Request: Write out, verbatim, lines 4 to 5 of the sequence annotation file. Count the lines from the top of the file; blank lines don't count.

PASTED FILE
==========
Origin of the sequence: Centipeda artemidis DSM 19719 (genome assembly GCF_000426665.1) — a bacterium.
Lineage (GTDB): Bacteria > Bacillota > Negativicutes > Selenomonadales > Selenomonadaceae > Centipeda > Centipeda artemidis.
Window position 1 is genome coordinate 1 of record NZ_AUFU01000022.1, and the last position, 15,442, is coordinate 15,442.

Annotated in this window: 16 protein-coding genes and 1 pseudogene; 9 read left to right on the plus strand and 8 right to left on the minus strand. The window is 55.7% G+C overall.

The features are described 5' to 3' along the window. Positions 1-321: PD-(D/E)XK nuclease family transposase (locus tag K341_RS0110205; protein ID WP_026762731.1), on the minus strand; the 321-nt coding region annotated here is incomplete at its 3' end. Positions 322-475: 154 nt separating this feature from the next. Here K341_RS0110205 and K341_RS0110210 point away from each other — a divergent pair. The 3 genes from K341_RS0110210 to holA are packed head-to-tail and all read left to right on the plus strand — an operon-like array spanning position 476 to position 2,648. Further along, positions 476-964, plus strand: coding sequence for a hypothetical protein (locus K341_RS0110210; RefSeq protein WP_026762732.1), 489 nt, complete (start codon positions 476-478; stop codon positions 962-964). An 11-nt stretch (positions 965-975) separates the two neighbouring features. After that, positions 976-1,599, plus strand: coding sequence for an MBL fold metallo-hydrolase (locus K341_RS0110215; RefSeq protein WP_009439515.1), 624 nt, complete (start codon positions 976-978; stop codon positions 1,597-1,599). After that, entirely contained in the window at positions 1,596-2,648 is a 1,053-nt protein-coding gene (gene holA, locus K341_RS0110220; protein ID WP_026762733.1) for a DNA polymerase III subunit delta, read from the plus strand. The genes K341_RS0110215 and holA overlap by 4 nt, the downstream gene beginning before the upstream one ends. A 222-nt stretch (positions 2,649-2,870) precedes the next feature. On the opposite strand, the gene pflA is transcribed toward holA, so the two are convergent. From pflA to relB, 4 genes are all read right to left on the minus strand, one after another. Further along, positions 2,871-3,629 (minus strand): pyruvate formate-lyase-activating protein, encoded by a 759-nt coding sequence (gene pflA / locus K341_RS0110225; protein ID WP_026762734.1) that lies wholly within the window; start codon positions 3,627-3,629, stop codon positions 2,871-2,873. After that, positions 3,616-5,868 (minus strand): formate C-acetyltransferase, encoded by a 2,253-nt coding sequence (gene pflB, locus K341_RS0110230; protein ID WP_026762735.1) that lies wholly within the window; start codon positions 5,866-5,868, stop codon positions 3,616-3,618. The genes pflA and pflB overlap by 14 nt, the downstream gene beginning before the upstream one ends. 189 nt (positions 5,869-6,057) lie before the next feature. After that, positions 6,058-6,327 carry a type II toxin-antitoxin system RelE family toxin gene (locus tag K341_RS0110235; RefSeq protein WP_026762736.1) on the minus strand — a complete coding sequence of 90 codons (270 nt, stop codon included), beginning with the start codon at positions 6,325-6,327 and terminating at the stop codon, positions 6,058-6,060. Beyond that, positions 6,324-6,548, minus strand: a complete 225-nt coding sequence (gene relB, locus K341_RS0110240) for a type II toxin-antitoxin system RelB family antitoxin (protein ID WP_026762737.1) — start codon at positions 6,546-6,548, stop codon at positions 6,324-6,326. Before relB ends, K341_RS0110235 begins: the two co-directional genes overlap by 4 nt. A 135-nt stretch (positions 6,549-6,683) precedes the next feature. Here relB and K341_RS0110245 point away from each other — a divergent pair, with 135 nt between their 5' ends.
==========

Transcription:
Annotated in this window: 16 protein-coding genes and 1 pseudogene; 9 read left to right on the plus strand and 8 right to left on the minus strand. The window is 55.7% G+C overall.

The features are described 5' to 3' along the window. Positions 1-321: PD-(D/E)XK nuclease family transposase (locus tag K341_RS0110205; protein ID WP_026762731.1), on the minus strand; the 321-nt coding region annotated here is incomplete at its 3' end. Positions 322-475: 154 nt separating this feature from the next. Here K341_RS0110205 and K341_RS0110210 point away from each other — a divergent pair. The 3 genes from K341_RS0110210 to holA are packed head-to-tail and all read left to right on the plus strand — an operon-like array spanning position 476 to position 2,648. Further along, positions 476-964, plus strand: coding sequence for a hypothetical protein (locus K341_RS0110210; RefSeq protein WP_026762732.1), 489 nt, complete (start codon positions 476-478; stop codon positions 962-964). An 11-nt stretch (positions 965-975) separates the two neighbouring features. After that, positions 976-1,599, plus strand: coding sequence for an MBL fold metallo-hydrolase (locus K341_RS0110215; RefSeq protein WP_009439515.1), 624 nt, complete (start codon positions 976-978; stop codon positions 1,597-1,599). After that, entirely contained in the window at positions 1,596-2,648 is a 1,053-nt protein-coding gene (gene holA, locus K341_RS0110220; protein ID WP_026762733.1) for a DNA polymerase III subunit delta, read from the plus strand. The genes K341_RS0110215 and holA overlap by 4 nt, the downstream gene beginning before the upstream one ends. A 222-nt stretch (positions 2,649-2,870) precedes the next feature. On the opposite strand, the gene pflA is transcribed toward holA, so the two are convergent. From pflA to relB, 4 genes are all read right to left on the minus strand, one after another. Further along, positions 2,871-3,629 (minus strand): pyruvate formate-lyase-activating protein, encoded by a 759-nt coding sequence (gene pflA / locus K341_RS0110225; protein ID WP_026762734.1) that lies wholly within the window; start codon positions 3,627-3,629, stop codon positions 2,871-2,873. After that, positions 3,616-5,868 (minus strand): formate C-acetyltransferase, encoded by a 2,253-nt coding sequence (gene pflB, locus K341_RS0110230; protein ID WP_026762735.1) that lies wholly within the window; start codon positions 5,866-5,868, stop codon positions 3,616-3,618. The genes pflA and pflB overlap by 14 nt, the downstream gene beginning before the upstream one ends. 189 nt (positions 5,869-6,057) lie before the next feature. After that, positions 6,058-6,327 carry a type II toxin-antitoxin system RelE family toxin gene (locus tag K341_RS0110235; RefSeq protein WP_026762736.1) on the minus strand — a complete coding sequence of 90 codons (270 nt, stop codon included), beginning with the start codon at positions 6,325-6,327 and terminating at the stop codon, positions 6,058-6,060. Beyond that, positions 6,324-6,548, minus strand: a complete 225-nt coding sequence (gene relB, locus K341_RS0110240) for a type II toxin-antitoxin system RelB family antitoxin (protein ID WP_026762737.1) — start codon at positions 6,546-6,548, stop codon at positions 6,324-6,326. Before relB ends, K341_RS0110235 begins: the two co-directional genes overlap by 4 nt. A 135-nt stretch (positions 6,549-6,683) precedes the next feature. Here relB and K341_RS0110245 point away from each other — a divergent pair, with 135 nt between their 5' ends.